This may be more of a pitfall though, for some particular people than others.


Ayurveda (the ancient Vedic (Indian) system of medicine) would say those with many “kapha” characteristics, may be more likely to sleep too much or oversleep (can look up “kapha” online, to see if you think it pertains to you)

For Kapha types particularly, Ayurveda recommends not sleeping too much, and actually in particular, being sure to rise quite early in the morning. It is recommended for everybody, actually, to try and rise before 6 AM; this means it is best to try and get to bed by around 10 or 10:30 PM or so.

For otherwise, too much sleep can lead to lethargy, dullness, and inertia — factors which are not conducive to meditation and which meditation specifically seeks to avoid.

(I want to write much, much, more in this direction soon — there is a lot you can read online about Ayurveda’s fascinating teachings on sleep).


There is also this well-known Buddhist story:

(Thanks to the blog Junkyard Paradox for the precise quote — I knew this one but had to look it up, and found it nicely reprinted there. Thank you dear friend):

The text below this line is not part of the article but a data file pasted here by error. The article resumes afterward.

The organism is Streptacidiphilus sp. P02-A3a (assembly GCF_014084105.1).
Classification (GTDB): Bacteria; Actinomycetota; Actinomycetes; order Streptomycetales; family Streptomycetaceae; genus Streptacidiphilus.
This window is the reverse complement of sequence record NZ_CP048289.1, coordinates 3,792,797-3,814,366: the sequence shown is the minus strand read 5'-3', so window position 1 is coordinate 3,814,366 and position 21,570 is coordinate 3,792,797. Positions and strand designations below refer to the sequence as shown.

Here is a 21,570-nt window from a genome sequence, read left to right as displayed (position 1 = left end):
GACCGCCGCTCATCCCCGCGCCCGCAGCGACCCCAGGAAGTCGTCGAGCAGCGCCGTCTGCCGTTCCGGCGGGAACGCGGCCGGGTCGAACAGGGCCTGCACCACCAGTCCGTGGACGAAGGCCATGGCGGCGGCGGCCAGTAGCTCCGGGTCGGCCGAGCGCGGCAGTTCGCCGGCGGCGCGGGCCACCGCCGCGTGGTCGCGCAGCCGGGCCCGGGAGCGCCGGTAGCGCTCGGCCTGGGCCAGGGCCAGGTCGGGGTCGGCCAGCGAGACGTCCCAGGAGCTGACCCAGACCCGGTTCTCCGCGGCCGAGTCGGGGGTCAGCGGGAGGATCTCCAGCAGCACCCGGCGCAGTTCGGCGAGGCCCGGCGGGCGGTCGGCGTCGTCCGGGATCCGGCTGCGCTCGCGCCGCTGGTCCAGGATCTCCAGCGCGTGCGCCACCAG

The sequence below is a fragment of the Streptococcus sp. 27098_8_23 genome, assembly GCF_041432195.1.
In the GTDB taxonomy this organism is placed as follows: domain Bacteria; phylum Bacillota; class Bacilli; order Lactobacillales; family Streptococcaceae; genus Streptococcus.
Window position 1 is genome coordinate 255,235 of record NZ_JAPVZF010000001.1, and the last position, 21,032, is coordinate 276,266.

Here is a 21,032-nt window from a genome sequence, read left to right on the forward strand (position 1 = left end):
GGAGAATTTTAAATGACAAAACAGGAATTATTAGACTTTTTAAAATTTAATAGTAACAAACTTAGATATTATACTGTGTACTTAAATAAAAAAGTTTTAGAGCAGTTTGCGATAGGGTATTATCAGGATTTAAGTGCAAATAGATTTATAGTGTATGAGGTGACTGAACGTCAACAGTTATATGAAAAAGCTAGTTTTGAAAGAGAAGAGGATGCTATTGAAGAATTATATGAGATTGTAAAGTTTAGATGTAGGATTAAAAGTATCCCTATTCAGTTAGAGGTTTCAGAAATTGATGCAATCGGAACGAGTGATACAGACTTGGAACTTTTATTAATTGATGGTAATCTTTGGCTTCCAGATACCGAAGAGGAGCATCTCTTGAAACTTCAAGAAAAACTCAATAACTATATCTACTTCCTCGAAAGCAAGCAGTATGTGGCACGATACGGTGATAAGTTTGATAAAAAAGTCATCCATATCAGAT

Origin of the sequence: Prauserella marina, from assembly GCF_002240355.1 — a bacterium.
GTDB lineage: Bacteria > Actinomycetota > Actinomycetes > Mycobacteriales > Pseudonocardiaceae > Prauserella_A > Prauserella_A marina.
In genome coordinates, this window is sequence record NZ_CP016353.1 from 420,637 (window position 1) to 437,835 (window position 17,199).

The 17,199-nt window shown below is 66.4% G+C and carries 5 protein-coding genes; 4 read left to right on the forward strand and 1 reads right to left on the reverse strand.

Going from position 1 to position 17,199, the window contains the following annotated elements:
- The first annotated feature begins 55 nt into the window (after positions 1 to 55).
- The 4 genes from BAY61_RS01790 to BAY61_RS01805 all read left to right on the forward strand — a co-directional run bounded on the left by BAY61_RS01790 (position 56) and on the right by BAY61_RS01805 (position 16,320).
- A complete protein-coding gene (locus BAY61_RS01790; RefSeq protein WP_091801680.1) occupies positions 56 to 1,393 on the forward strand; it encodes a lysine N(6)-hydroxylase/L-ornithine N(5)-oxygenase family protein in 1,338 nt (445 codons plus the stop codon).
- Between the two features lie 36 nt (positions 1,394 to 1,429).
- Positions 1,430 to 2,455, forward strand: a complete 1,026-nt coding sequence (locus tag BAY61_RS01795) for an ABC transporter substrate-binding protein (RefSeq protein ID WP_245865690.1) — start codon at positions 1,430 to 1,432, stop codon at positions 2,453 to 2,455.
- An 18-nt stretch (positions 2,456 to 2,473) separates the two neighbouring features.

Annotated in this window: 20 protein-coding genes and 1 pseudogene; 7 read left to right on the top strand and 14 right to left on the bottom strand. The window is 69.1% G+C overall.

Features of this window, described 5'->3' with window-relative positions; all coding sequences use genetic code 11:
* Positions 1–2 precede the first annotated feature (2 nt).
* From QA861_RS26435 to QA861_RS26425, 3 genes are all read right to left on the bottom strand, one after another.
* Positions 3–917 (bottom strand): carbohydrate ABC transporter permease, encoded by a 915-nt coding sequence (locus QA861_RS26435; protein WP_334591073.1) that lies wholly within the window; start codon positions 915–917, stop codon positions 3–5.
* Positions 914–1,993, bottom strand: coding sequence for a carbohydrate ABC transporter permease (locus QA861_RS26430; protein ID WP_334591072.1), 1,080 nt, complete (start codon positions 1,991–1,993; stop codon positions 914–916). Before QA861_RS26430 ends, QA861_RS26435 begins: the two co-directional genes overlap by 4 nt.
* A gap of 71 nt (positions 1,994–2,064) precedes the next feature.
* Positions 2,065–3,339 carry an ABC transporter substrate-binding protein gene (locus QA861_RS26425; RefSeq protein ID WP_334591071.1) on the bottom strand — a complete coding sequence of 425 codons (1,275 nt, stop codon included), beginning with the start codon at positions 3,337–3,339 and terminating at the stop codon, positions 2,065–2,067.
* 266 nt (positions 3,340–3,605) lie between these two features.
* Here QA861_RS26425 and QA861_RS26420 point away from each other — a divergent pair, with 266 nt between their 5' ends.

Yuan once asked: Do you make efforts in your practice of the Way, Master?
Hui Hai: Yes, I do.
Yuan: How?
Hui Hai: When hungry, I eat; when tired, I sleep.
Yuan: And does everybody make the same efforts as you do, Master?
Hui Hai: Not in the same way.
Yuan: Why not?
Hui Hai: When they are eating, they think of a hundred kinds of necessities, and when they are going to sleep, they ponder over affairs of a thousand different kinds. That is how they differ from me.   From The Little Book of Buddhist Wisdom compiled by Richard and Diana St Ruth

This is very important I feel: sleep becomes practically a form of meditation, particularly if we slowly “ease” our way into sleep, doing so with mindfulness and peace.  Myself, and many many others, recommend (what may seem obvious, but so many of us do not do it regularly, in today’s “busy world”), that one unwind and have peaceful time prior to going to sleep.  Do something relaxing, read spiritual books, sit in quietness, (or even meditate), just prior to sleep — and you should find that your sleep is deeper, far more nourishing, fulfilling, and refreshing, and indeed — virtually a form of meditation in itself.

Avoid stimulating activities before sleep! Sit quietly, read from a book, preferably one of which you would not mind the content of which to merge into your subconscious (what you do or take in just before sleep, is quite likely to be imprinted more thoroughly on the subconscious mind).

Enjoy your sleep, enjoy your life. When you eat, eat. When you sleep, sleep.   🙂